Following the Academic Panel 1 that focused on regional security and the retreat of liberalism in Europe, the focus in this panel was placed on the same issues of one region – the Western Balkans. The panel, moderated by Jelena Pejić Nikić, Researcher at the Belgrade Centre for Security Policy, discussed how wider trends of liberal democracy affected the Western Balkans, and how the region dealt with the current democratic backslide. The panellists recognized the growing influence from non-Western actors as the challenge ahead, which can only be tackled by a united European approach.
Milada Anna Vachudova, Uni. North Carolina, set out to identify ethnopopulism as a key issue that transforms the EU and the security in the Western Balkans. After defining the concept as a form of populism that claims to represent the true people, which are ethnically defined, she sketched different examples. According to her, it is difficult to compete with ethnopopulist leaders once they have risen to power. Why? – Next to amassing key positions in the state they concentrate economic power too in order to enrich a small circle of elites. With regard to the EU enlargement, a potential consequence of this trend could be that the EU’s foreign policy is blocked by states ruled by an ethnopopulist leader.
Prof. Vachudova drew a lot of attention during the discussion when asked to share her perspectives on topics ranging from the Hungarian candidate for the position of the Commissioner of Enlargement, to the EU’s normative power.
Neven Anđelić, Regent’s University, London, talked about the influence of Western actors and their intervention in foreign countries (notably in the example of the Middle East), stating that “liberal democracy is not always widely appreciated”. He went on to point out that illiberal democracies, i.e. undemocratic countries ruled by populist regimes, make the top most populous and largest countries in the world. He further stated that in just 20 years “far-right politicians have become regular members of governments”, giving the example of Austria.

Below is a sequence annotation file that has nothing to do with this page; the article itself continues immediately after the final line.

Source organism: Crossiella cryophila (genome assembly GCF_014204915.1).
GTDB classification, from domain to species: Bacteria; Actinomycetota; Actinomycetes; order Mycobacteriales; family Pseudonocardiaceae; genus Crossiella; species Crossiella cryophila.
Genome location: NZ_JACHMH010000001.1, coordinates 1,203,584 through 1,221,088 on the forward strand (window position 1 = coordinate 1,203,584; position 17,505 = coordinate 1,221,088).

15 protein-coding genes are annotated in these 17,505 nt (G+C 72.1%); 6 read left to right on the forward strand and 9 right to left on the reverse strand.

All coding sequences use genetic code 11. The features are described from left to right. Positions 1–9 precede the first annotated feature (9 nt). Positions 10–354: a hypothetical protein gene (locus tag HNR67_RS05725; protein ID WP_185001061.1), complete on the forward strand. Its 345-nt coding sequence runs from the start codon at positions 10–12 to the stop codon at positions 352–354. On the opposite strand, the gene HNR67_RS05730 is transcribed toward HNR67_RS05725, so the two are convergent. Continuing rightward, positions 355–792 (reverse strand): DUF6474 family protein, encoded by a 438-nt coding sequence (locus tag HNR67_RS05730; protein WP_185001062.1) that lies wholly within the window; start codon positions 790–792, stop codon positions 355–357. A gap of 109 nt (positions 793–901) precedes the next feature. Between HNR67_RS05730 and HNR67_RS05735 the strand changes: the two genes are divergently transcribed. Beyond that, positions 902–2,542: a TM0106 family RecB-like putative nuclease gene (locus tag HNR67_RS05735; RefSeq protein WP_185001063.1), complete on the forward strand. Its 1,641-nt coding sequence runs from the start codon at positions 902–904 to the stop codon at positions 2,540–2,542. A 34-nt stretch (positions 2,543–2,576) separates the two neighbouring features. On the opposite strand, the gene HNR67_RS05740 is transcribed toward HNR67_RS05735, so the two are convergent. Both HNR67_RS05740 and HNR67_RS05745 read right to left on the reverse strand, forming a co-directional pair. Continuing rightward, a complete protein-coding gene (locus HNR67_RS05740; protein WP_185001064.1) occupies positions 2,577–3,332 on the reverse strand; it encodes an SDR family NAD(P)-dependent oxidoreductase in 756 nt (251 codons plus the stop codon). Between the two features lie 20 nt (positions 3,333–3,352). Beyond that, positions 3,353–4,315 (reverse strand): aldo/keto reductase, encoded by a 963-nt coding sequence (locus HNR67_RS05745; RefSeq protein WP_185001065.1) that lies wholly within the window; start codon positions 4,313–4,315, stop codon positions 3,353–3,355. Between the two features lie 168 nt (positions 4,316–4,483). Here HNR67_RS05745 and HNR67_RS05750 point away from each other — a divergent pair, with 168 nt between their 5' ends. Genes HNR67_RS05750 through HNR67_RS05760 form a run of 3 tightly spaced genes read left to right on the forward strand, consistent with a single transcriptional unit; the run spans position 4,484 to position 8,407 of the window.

Tena Prelec, LSE, argued that as a part of the discussion on backsliding, the factor of money-and more precisely the influx of foreign direct investments from non-Western actors- plays a key role. According to her, Western Balkans regimes facilitate the inflow of so-called corrosive capital into the country. Furthermore, she outlined that political and business relations work hand in hand in order to help sustaining their respective position. In turn, a change on the incumbent regime is even more difficult.
Marika Djolai, European Centre for Minority Issues, Germany, presented the question of how to define and understand security in the Western Balkans. She focused on how states in the Balkans are observed according to the dynamics between them, neighbouring countries, and external influences (notably superpowers). She pointed out the importance of “analysing security in each individual country in the Western Balkans, and in the Western Balkans as a region”, adding that this topic demands further research.